Cauldstane

Linda Gillard, Cauldstane: This is fun, a ghost writer moving to live in a Highland castle while she helps the laird write his autobiography in the hope that it will inject a bit of cash into the dwindling family coffers. The family stories she finds are more immediate and tragic than she expects when the ghost writer meets a ghost.

Silencing the Dead (Scott Jericho #2)

Will Harker, Silencing the Dead: You might struggle to get into this book if you hadn’t read the first in the series, but if you have and it’s a little while ago the first chapter or so is a great aide-memoire. I like some of the description – this is of a haunted rectory: ‘The overall effect was one of clutter and disorder, as if the architect had been unable to bear contemplating any single part of his design for too long.’ Scott Jericho is not a happy soul and once again tangles himself in a nasty and complicated plot here.

Deleted (Love and the Village #1)

Sylvia Hehir, Deleted: From the cover illustration, which made me laugh, I thought at first this was chicklit, but the back material makes the book’s genre much clearer, and the brief prologue was very enticing. I did not much like the main character to start with, and found it a little hard to place her in age terms, but felt that was probably deliberate – she was at a transitional point in her life and had to grow into a better understanding of her parents. In a way this is an odd story involving young love, old resentments, and a bit of the supernatural, but ultimately it’s a satisfying read.

Northwind (Robert Hoon Thrillers, #1)

J.D. Kirk, Northwind: This is a spin-off from the Logan series of crime novels set in the north of Scotland, full of irreverent hilarity – don’t read if you don’t like swear words, though. Here I missed the rest of the team as Hoon, a retired, discredited senior officer, set off on his own to rescue a friend’s missing daughter in London, but it was as hilarious as the Logan series. I liked the way the plot was woven into the Logan episode, Cold as the Grave, which I happened to be reading around the same time  - had a real life feel to it but would not prevent them being enjoyed separately.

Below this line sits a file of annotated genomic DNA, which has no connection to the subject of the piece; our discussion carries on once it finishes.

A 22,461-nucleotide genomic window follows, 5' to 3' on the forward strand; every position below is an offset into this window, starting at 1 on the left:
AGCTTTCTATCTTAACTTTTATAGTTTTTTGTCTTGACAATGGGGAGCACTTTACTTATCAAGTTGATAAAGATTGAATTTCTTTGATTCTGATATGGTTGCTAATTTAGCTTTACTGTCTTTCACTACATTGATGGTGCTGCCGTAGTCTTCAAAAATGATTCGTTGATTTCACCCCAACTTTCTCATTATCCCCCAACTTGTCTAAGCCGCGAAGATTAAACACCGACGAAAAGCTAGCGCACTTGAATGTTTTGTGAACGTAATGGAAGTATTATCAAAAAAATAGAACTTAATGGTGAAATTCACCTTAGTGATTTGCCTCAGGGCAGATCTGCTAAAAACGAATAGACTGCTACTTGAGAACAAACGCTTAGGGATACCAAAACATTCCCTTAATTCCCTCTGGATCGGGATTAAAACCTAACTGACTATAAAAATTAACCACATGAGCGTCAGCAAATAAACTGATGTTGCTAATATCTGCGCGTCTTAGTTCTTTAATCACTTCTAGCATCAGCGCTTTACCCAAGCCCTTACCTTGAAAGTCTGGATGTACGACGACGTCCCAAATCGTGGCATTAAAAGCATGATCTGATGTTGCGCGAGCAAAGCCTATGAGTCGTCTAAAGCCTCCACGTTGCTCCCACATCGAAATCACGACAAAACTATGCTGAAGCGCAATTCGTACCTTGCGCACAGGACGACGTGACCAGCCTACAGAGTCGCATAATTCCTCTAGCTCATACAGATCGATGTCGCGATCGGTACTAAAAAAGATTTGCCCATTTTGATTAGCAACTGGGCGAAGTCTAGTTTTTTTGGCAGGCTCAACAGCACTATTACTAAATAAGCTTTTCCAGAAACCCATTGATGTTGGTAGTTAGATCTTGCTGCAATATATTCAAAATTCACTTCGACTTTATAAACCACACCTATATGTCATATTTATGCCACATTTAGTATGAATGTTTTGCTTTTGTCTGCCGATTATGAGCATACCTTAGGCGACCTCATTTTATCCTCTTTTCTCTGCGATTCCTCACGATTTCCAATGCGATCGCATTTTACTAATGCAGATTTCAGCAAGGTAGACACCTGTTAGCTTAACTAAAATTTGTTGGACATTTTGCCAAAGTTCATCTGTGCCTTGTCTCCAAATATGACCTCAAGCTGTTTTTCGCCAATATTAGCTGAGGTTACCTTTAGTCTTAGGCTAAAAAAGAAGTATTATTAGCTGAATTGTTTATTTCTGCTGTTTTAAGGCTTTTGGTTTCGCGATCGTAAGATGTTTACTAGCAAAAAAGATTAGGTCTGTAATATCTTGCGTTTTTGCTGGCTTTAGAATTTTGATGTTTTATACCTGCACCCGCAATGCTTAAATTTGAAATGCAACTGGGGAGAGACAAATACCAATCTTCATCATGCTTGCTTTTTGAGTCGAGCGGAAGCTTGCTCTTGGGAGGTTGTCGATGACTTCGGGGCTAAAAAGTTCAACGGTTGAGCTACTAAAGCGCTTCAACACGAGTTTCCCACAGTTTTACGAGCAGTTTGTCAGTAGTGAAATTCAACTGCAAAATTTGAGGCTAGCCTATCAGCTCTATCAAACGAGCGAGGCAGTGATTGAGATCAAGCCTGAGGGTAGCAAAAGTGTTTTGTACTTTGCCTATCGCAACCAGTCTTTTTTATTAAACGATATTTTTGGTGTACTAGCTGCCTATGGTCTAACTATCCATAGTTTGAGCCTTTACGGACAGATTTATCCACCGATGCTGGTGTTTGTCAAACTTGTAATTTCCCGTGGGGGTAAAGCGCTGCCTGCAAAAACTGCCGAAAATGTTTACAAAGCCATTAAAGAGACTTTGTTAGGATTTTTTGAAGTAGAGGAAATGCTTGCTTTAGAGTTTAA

Colder than the Grave (DCI Logan Crime Thrillers #12)

J.D. Kirk, Colder than the Grave: The mixture of noir and daft hilarity we’ve come to expect – painful to read sometimes, but for wildly differing reasons.

Dangerous Destiny

Chris Longmuir, Dangerous Destiny: Quite a lot of detailed historical information has to be available to the reader right from the start of this book, which puts pressure on a writer to lecture. This is avoided here: there’s still a good deal to take in but it is layered in the narrative. The writer has opted not to go for too much language of the period and there are few challenges here for a modern reader in that sense. Enticing, exciting plot, a sound historical setting and interesting characters – what else do we need?

No Song in a Strange Land

Marion Macdonald, No Song in a Strange Land: A light touch brings the characters to life and the setting is good. It’s an easy, entertaining read, but not without its tragedy, written a little naively in the voice of Chrissie as she finds her way into an unexpected marriage. I enjoyed the portrayal of her rather up-and-down relationship with her husband and ultimately with her step-daughter, too, and the depiction of life in Canada, and the journeys there and back, was interesting. Details about tuberculosis, public reaction and treatment were unexpected and intriguing, particularly the women’s mutual support groups. I’d have liked to have heard more about the two little boys and their experience!


There, that's the first batch - lots of fun!